- Tapa blanda: 429 páginas
- Editor: Dover Publications Inc.; Edición: New ed of 2 Revised ed (1 de noviembre de 1992)
- Colección: Dover Books on Physics
- Idioma: Inglés
- ISBN-10: 0486670473
- ISBN-13: 978-0486670478
- Valoración media de los clientes: Sé el primero en opinar sobre este producto
- Clasificación en los más vendidos de Amazon: nº118.685 en Libros en idiomas extranjeros (Ver el Top 100 en Libros en idiomas extranjeros)
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A Guide to Feynman Diagrams in the Many-body Problem (Dover Books on Physics) (Inglés) Tapa blanda – 1 nov 1992
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Until this book, most treatments of this topic were inaccessible to nonspecialists. A superb introduction to important areas of modern physics, it covers Feynman diagrams, quasi particles, Fermi systems at finite temperature, superconductivity, vacuum amplitude, Dyson's equation, ladder approximation, and much more. "A great delight to read." ― Physics Today. 1974 edition.
Among the most fertile areas of modern physics, many-body theory has produced a wealth of fundamental results in all areas of the discipline. Unfortunately the subject is notoriously difficult and, until the publication of this book, most treatments of the topic were inaccessible to the average experimenter or non-specialist theoretician.
The present work, by contrast, is well within the grasp of the nonexpert. It is intended primarily as a "self-study" book that introduces one aspect of many-body theory, i.e. the method of Feynman diagrams. The book also lends itself to use as a reference in courses on solid state and nuclear physics which make some use of the many-body techniques. And, finally, it can be used as a supplementary reference in a many-body course.
Chapters 1 through 6 provide an introduction to the major concepts of the field, among them Feynman diagrams, quasi-particles, and vacuum amplitudes. Chapters 7 through 16 give basic coverage to topics ranging from Dyson's equation and the ladder approximation to Fermi systems at finite temperature and superconductivity. Appendixes summarize the Dirac formalism and include a rigorous derivation of the rules for diagrams. Problems are provided at the end of each chapter and solutions are given at the back of the book.
For this second edition, Dr. Mattuck, formerly of the H. C. Orsted Institute and the University of Copenhagen, added to many chapters a new section showing in mathematical detail how typical many-body calculations with Feynman diagrams are carried out. In addition, new exercises were included, some of which gave the reader the opportunity to carry out simpler many-body calculations himself. A new chapter on the quantum field theory of phase transitions rounds out this unusually clear, helpful, and informative guide to the physics of the many-body problem.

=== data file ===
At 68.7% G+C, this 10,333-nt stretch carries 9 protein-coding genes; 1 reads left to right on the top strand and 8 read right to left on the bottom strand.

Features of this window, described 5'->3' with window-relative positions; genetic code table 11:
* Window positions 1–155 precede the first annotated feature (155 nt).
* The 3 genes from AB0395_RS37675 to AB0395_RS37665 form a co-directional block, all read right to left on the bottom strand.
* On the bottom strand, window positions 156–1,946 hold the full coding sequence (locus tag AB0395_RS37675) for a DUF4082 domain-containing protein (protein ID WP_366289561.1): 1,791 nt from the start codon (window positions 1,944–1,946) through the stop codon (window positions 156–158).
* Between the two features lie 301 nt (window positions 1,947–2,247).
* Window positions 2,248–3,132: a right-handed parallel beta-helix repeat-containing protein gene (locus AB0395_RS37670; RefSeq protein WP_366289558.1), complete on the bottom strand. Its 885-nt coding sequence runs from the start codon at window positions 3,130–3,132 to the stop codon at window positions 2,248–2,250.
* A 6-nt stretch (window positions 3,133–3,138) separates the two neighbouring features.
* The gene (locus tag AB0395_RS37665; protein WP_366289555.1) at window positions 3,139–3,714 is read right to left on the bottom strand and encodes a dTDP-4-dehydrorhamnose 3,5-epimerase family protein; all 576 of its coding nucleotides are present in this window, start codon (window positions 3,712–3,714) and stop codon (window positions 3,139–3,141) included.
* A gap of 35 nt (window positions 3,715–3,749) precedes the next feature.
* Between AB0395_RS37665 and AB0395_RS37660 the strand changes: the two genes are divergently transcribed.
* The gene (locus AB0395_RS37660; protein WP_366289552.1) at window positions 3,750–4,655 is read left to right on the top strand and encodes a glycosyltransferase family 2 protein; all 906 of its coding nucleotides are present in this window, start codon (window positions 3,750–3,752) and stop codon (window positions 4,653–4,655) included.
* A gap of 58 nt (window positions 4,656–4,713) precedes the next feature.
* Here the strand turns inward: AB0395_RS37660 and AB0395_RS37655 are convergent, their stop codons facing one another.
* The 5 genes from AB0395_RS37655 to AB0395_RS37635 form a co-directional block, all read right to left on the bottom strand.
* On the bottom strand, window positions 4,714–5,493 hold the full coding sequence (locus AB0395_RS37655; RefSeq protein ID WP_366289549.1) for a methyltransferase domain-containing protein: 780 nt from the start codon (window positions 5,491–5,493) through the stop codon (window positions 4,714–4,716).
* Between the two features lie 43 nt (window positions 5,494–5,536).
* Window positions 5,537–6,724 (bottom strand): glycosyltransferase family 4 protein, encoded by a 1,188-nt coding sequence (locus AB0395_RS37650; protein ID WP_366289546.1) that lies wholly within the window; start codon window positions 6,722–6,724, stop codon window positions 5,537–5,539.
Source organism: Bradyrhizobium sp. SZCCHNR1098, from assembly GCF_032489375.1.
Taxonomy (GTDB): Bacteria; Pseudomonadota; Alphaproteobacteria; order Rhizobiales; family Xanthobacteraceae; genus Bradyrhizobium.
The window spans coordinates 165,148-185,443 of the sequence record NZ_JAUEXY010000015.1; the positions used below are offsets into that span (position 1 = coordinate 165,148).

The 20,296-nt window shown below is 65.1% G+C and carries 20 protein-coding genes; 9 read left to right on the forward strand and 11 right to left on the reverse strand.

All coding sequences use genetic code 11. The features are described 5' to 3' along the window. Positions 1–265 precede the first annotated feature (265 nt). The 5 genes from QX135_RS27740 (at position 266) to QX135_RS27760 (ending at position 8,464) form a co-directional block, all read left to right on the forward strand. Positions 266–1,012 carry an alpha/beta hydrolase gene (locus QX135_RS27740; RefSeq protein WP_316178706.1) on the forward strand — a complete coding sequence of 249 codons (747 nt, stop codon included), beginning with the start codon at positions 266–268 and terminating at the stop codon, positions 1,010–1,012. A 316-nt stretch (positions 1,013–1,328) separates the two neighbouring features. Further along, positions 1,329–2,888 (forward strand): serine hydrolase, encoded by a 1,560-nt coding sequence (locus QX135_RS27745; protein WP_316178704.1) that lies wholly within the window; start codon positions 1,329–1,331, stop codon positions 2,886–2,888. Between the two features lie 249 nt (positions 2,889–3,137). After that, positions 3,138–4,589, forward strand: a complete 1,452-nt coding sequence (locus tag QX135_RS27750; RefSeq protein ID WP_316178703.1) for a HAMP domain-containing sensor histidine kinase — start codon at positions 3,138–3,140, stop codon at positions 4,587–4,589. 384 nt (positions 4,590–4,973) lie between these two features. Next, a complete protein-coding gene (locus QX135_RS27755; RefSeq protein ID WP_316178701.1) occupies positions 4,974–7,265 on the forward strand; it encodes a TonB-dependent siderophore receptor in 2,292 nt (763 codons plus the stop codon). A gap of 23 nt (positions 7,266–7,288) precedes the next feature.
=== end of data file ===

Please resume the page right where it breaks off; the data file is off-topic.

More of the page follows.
Unabridged Dover (1992) republication of the second edition published by McGraw-Hill International Book Company.
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The author successfully injects some humor into a great introduction to a solution technique for the many body problem. This is a graduate level text, so familiarity with mathematical notation for differentiation, integration and matrix algebra is required as the objectives of the book is to show you how to convert to and from Feynman's pictograms to the traditional formulation.
Fun to read and guys ......look at the price. Use it for QFT as well as Condensed matter. I am sure that if you buy it you wont regret it and that you wont ever depart it, return it or whatever.
Go for it. I am still in doubt.....if I tell you guys about it then who is going to come and ask me about those sneaky questions and all that confusions. Those who want to act as if they know everything and are superior than others then please stay away from my review, go impress someone else.
For example, I greatly admire the book by Abrikosov's et al. (AGD), and I completely agree that after reading it (and Keldysh paper) one is completely prepared to using Green's functions in serious research. But the terms like "rainbow", "bubble", "particle-particle" and "particle-hole" propagatprs, though widely used and simetimes semi-obvious, are not discussed systematically in any of the celebrated AGD, Mahan, Fetter&Walecka, Negele&Orland etc.
Thus, the Mattuck's book appear to be not only funny, useful, and explaining a lot of physics (where its value can be compared with the quantum mechanical parts of the Feynman Lectures on Physics), but it also briges a gap in terminology between the basic text and the scientific slang.
In conclusion, I deeply regret that there is no similar book on Schwingers approach to the many-body physics.
Second, it is not a kindergarten book! You can find material on kindergarten, elementary or intermediate level on Many Body Theory in this book.
Third, all exercises are answered at the end of the book which can help to get a hand on solving problems (although there is not enough exercises on each chapter which can be regarded as a problem)
Fourth, it is a clear, to the point, easy to follow and intuitive self study book on Many Body Theory.